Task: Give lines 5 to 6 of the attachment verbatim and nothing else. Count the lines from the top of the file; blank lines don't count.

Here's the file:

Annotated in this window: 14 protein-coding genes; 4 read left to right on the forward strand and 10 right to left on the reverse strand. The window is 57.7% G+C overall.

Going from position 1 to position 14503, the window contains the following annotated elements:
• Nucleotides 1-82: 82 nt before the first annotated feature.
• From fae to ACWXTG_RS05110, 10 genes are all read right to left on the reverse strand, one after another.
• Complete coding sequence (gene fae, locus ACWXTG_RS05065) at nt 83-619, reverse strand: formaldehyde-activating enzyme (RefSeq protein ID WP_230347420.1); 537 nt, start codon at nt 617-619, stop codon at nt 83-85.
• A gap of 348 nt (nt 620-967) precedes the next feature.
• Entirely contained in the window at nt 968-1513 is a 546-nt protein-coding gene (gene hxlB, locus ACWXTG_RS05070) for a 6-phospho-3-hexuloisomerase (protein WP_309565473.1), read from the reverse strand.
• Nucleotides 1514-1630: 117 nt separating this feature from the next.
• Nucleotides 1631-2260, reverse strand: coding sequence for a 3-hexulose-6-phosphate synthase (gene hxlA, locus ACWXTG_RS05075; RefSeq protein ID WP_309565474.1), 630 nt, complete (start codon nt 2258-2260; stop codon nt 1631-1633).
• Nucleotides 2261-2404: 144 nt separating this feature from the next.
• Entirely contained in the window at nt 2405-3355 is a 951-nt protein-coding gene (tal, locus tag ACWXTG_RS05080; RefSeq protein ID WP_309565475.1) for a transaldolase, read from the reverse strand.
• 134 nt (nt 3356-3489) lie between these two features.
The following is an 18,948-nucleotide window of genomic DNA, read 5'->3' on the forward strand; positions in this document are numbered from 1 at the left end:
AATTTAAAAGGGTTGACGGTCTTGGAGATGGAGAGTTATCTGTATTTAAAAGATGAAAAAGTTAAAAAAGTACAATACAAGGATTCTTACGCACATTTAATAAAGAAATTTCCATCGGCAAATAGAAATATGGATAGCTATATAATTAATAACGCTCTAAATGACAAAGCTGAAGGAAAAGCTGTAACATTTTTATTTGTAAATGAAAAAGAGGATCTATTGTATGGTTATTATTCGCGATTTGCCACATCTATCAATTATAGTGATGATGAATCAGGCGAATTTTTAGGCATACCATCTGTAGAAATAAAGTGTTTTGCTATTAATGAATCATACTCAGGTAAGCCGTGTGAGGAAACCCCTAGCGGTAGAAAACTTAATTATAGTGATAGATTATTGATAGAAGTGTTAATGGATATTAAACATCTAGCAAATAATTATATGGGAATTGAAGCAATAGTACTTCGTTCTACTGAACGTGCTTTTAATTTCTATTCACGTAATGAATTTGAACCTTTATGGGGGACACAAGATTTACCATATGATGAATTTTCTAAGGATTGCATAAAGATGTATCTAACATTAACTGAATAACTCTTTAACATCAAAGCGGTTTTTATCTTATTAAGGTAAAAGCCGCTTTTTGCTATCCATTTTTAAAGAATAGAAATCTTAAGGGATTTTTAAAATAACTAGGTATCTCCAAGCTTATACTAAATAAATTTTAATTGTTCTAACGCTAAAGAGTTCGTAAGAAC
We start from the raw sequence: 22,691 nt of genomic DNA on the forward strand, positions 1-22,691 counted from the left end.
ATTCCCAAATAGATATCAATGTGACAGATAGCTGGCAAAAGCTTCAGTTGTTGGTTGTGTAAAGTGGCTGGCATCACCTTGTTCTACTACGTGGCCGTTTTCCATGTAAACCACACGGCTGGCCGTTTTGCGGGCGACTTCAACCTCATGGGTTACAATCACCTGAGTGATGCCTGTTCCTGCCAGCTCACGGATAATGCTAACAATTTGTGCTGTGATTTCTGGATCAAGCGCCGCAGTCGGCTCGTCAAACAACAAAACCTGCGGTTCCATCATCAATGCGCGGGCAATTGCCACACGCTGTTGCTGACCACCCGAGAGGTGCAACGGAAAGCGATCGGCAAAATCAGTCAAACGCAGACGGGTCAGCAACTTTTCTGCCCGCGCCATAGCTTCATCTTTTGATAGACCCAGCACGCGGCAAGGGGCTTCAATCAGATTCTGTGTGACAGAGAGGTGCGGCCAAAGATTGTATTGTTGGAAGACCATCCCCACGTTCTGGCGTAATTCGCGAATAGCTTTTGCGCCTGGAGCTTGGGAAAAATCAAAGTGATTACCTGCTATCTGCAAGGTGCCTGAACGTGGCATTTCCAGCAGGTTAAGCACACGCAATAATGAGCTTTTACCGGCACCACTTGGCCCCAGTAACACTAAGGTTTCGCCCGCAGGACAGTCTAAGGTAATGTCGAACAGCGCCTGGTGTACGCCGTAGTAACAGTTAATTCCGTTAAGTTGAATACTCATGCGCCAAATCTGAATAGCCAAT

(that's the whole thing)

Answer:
• Complete coding sequence (gene fae, locus ACWXTG_RS05065) at nt 83-619, reverse strand: formaldehyde-activating enzyme (RefSeq protein ID WP_230347420.1); 537 nt, start codon at nt 617-619, stop codon at nt 83-85.
• A gap of 348 nt (nt 620-967) precedes the next feature.